Policy Notes: December 2023
On Race and Gender, New Jersey Boards and Commissions in Need of Diversity—the Pinelands Commission, even more so. Policy Notes are designed to update the public on the activities of the Pinelands Commission, which have been summarized by Pinelands Preservation Alliance staff who attend all public meetings of the Commission.
By Heidi YehJanuary 10, 2024
Representation Matters, Governor Murphy
The Pinelands Commission has a new member: Dr. Jessica Rittler Sanchez, who was finally confirmed by the NJ Senate Judiciary Committee on December 7, 2023, years after her initial nomination by Governor Murphy. Her confirmation to the Pinelands Commission is one small step towards a more diverse Pinelands Commission. A recent report ‘From Data to Diversity’ by the Center for American Women and Politics (CAWP) at the Eagleton Institute of Politics of Rutgers University, characterized New Jersey’s state boards, commissions, and authorities as having “significant disparities in representation in appointed positions for women and among various racial/ethnic groups.” In 2021, the CAWP was directed by the NJ State Legislature (with bills S4004/A5940) to perform a survey of the 63 boards and commissions that govern many aspects of life in New Jersey. The survey examined the gender, racial, and ethnic composition of the 2266 appointed officials to provide a snapshot of demographics between September 2022 and June 2023; you can read the summary and find the full dataset here.
During the study period, 92% of Pineland Commissioners identified as white and 77% identified as male—the numbers are even higher when including other non-voting appointees, such as the Deputy Attorney General. This puts the Pinelands Commission at 10% less women and 27% less non-white appointees than the state overall. Despite the turnover that has occurred since the time of the study, the demographics of the Pinelands Commission have remained almost exactly the same.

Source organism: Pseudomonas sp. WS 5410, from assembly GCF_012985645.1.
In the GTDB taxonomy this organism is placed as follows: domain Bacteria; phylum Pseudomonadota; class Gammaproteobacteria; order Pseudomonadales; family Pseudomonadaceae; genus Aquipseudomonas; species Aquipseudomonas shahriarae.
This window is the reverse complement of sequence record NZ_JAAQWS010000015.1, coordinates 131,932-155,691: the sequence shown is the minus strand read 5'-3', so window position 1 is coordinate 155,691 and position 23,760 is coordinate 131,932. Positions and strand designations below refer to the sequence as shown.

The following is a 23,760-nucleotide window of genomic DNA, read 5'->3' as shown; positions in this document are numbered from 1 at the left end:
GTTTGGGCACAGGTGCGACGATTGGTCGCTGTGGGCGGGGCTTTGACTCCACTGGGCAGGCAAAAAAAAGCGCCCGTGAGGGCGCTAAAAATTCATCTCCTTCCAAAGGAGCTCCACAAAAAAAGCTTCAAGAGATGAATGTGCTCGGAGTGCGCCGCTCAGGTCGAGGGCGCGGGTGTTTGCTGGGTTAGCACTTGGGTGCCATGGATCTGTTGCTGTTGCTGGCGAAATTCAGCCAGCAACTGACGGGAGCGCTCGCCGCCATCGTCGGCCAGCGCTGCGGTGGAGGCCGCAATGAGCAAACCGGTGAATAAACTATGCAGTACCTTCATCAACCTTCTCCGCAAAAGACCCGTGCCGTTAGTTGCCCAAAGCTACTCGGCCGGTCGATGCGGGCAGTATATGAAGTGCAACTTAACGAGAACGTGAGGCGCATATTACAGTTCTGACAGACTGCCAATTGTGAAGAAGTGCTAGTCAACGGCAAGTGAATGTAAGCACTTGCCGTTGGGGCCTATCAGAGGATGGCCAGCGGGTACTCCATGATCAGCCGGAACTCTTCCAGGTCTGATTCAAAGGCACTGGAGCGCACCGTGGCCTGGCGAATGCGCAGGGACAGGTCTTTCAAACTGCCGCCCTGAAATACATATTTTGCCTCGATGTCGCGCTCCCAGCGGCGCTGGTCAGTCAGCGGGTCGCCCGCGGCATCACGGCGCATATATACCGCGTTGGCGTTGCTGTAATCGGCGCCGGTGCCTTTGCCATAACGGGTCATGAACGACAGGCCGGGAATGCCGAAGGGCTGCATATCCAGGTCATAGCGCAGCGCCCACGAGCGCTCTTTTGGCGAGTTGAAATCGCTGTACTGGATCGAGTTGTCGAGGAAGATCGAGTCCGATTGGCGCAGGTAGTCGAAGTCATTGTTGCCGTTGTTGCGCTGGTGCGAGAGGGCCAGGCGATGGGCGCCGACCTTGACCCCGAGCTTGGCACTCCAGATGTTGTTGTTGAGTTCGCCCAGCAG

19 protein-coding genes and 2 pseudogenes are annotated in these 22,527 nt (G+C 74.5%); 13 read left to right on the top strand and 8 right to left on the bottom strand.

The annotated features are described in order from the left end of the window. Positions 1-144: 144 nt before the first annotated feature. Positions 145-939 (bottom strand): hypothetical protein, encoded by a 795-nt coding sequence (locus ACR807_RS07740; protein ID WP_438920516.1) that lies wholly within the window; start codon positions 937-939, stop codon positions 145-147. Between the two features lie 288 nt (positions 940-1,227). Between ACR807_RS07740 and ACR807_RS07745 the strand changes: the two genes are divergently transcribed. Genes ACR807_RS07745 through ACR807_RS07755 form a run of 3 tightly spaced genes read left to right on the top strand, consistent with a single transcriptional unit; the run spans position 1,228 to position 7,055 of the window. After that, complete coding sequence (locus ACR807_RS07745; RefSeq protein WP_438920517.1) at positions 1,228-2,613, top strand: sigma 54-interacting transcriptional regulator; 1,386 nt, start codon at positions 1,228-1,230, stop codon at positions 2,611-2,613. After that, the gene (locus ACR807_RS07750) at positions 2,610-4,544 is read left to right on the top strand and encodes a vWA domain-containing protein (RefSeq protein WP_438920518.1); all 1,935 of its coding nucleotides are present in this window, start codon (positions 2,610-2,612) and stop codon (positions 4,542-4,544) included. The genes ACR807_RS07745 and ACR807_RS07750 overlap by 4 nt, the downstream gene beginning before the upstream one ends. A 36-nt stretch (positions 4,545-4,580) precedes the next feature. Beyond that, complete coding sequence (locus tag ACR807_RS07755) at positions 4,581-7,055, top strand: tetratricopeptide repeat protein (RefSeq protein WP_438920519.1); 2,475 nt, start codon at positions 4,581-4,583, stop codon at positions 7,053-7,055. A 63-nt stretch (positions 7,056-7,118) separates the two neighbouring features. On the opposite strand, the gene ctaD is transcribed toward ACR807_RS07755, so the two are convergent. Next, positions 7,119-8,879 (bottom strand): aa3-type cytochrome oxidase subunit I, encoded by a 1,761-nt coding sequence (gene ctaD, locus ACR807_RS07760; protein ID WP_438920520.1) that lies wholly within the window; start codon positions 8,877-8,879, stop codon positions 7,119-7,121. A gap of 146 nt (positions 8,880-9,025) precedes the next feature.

Of course, race and gender are just two characteristics among many that each member brings to the Commission. The report acknowledges that studying a broader array of characteristics such as age and parental status could also be useful, but the legislation restricted their study to just race and gender.
Discussions that take place at Commission meetings are enriched by the diverse professional experiences that members bring. For example, Jerome Irick often offers his perspective as a farmer and Doug Wallner can speak on forestry and wildfire management issues from his career in the National Park Service. Nicholas Asselta and Mark Mauriello both contribute their expertise on the inner workings of the Board of Utilities (NJBPU) and Department of Environmental Protection (NJDEP) from their respective experiences as the former heads of each state agency. Mark Lohbauer and Theresa Lettman reliably ask pointed questions of applications that come before the commission to highlight persistent environmental concerns. We anticipate that Dr. Jessica Sanchez will be another strong voice for the environment on the commission, given her wealth of experience in regional planning and water resource management from her career working for the Delaware River Basin Commission. Conversations that happen among commissioners leading up to a vote on specific issues often influence the final positions that members take as they cast their votes, so various perspectives must be represented in this discourse.